Although the complaint did not contain comparable allegations, plaintiffs assert in their affidavit in opposition to summary judgment that because (a) the Commission 'invented' the descriptive phrase 'ports * * * on the west bank of Lake Michigan' and (b) the permitted increases on lake cargo rates are higher if the port to which transshipment is made is other than a port on Lake Superior or the west bank of Lake Michigan, the descriptive phrase employed involves a highly specialized and technical meaning, the scope and application of which must be considered in the light of the reasons why the commission permitted higher increases to some ports than to others. The complaint contained no allegations which would afford a basis for attributing any specialized, technical or peculiar meaning to the descriptive phrase here involved. The reasons set forth in plaintiffs' affidavit as a basis for so characterizing the phrase are in our opinion neither logical nor convincing.
Plaintiffs in the argument they advance to sustain a characterization of the descriptive phrase as specialized and technical, with its own peculiar meaning, speculate as to purposes the commission may have intended to accomplish and which coincide with attributing the peculiar meaning which plaintiffs would accord the terminology employed. It was the District Court's duty to resolve all doubts as to the existence of a genuine issue as to a material fact against the party moving for summary judgment. Sarnoff v. Ciaglia, 3 Cir., 165 F.2d 167, 168. But the determination of the existence of such an issue must rest upon something more tangible than mere speculation. Speculations in which plaintiffs indulge can afford no proper basis for this court to conclude that either a genuine issue of material fact was presented or that the common terminology employed was used in some peculiar sense or meaning which required reference to the Interstate Commerce Commission for exercise of its primary interpretive jurisdiction. We hold the instant case falls within the teaching of Great Northern Railway v. Merchants Elevator Co., 259 U.S. 285, 290, 294, 42 S.Ct. 477, 478, 66 L.Ed. 943, in which the court stated:
'The question argued before us is not whether the state courts erred in construing or applying the tariff, but whether any court had jurisdiction of the controversy, in view of the fact that the Interstate Commerce Commission had not passed upon the disputed question of construction.'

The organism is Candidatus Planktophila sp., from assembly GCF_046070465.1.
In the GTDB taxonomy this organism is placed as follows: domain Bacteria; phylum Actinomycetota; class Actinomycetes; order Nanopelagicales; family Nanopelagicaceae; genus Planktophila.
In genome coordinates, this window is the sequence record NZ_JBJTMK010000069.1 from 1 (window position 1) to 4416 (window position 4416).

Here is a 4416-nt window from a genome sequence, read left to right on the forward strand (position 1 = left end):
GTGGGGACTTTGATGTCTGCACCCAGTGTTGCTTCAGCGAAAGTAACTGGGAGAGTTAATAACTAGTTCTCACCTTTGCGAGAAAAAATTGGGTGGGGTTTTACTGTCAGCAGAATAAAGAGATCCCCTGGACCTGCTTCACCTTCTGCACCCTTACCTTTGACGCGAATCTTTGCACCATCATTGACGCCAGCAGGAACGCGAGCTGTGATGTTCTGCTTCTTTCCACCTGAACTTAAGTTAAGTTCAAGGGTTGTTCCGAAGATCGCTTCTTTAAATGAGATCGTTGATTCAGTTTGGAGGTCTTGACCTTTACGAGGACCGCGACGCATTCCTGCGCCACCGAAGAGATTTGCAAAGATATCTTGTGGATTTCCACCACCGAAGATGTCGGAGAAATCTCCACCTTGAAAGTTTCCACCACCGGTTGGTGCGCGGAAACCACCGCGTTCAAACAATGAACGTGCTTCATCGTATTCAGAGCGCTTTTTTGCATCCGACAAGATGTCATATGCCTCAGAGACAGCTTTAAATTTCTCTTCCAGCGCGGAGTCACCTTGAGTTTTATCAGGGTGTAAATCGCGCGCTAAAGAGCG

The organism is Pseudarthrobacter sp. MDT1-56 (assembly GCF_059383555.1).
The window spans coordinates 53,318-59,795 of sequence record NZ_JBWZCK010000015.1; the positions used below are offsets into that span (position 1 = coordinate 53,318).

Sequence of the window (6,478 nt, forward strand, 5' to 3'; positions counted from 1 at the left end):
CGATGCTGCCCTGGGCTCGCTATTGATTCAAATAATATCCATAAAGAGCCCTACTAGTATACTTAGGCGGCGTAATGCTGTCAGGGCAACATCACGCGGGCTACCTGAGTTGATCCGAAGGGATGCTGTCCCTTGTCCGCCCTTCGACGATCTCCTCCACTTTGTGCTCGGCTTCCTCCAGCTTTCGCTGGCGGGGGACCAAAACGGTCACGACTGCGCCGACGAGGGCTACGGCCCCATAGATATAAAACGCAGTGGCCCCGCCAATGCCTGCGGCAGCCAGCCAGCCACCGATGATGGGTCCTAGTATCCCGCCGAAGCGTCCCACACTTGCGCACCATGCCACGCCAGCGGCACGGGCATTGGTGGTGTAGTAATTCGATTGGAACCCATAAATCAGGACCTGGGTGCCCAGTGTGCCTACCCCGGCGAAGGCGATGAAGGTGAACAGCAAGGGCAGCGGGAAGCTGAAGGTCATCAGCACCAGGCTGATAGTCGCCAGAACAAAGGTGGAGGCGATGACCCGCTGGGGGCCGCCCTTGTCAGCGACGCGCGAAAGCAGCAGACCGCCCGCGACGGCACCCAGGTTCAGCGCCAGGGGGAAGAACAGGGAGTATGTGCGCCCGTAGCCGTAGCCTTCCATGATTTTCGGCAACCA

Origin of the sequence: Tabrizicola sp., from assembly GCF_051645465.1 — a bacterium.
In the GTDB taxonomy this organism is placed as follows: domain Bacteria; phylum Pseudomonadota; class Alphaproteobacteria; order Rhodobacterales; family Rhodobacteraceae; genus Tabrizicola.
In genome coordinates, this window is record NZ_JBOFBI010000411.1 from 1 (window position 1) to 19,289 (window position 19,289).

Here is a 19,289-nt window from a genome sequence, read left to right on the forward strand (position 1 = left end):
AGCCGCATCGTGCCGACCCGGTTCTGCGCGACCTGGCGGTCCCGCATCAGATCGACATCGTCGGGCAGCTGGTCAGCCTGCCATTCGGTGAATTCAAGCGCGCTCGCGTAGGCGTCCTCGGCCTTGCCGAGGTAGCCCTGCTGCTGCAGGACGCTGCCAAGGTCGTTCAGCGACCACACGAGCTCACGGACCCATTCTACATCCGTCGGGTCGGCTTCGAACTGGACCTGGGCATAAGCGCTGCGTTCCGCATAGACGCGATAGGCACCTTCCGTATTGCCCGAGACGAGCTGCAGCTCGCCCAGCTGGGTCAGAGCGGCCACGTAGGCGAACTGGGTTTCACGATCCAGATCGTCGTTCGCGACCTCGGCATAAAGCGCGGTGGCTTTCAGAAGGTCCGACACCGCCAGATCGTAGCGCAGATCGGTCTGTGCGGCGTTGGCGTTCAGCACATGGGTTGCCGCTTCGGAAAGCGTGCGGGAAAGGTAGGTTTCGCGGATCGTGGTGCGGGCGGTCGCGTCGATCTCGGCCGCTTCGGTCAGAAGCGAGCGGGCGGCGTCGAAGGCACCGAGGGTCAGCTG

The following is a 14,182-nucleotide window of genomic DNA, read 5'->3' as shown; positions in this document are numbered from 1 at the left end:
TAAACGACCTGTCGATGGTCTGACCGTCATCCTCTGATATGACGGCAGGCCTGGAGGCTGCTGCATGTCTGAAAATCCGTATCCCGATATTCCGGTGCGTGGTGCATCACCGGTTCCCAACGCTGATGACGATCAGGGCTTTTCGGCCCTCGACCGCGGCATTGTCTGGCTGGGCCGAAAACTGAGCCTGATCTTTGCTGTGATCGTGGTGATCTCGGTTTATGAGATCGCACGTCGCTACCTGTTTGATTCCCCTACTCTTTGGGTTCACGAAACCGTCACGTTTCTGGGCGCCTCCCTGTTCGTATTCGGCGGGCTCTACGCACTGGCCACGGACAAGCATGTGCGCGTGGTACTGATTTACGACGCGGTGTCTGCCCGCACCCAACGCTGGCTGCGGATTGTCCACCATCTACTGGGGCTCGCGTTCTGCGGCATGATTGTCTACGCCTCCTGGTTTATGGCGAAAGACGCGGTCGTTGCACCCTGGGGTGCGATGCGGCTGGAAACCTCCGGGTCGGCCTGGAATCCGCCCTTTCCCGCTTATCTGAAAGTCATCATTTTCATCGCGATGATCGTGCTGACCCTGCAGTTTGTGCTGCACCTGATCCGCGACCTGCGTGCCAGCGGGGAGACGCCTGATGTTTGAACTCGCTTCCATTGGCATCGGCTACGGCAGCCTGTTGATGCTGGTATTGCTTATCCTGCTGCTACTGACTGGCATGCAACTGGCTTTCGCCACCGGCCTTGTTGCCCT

'In the case at bar the situation is entirely different from that presented in the American Tie & Timber Co. Case (Texas & Pacific Ry. Co. v. American Tie & Timber Co., 234 U.S. 138, 34 S.Ct. 885, 58 L.Ed. 1255), or in the Loomis Case (Loomis v. Lehigh Valley R.R. Co., 240 U.S. 43, 36 S.Ct. 228, 60 L.Ed. 517). Here no fact, evidential or ultimate, is in controversy, and there is no occasion for the exercise of administrative discretion. The task to be performed is to determine the meaning of words of the tariff which were used in their ordinary sense and to apply that meaning to the undisputed facts. That operation was solely one of construction; and preliminary resort to the Commission was, therefore, unnecessary.'
The facts and issues in this case are distinguishable from those involved in cases such as United States v. Western Pacific R. Co., 352 U.S. 59, 77 S.Ct. 161, 1 L.Ed.2d 126, and Northwestern Auto Parts Co. v. Chicago, B. & Q.R. Co., 8 Cir., 240 F.2d 743. And in Western Pacific it was expressly pointed out that the distinctions laid down in Great Northern were adhered to. In the instant case there is no ambiguity in the terms employed in the descriptive phrase 'ports * * * on the west bank of Lake Michigan'. The inherent fallacy in plaintiffs' position is demonstrated by their resort to the argument that defendant has failed to demonstrate 'that the phrase 'ports located on the west bank of Lake Michigan' has any commonly accepted meaning.' Plaintiffs by their mere assertion that some peculiar meaning is involved would thus attempt to shift the burden on the defendant to prove otherwise. We hold that the language used and its meaning are clear.
The judgment of the District Court is affirmed.
The Chesapeake and Ohio Railway Company, Louisville & Nashville Railroad Company, The New York Central Railroad Company, Norfolk and Western Railway, The Pennsylvania Railroad Company, and The Virginian Railway Company, herein referred to as plaintiffs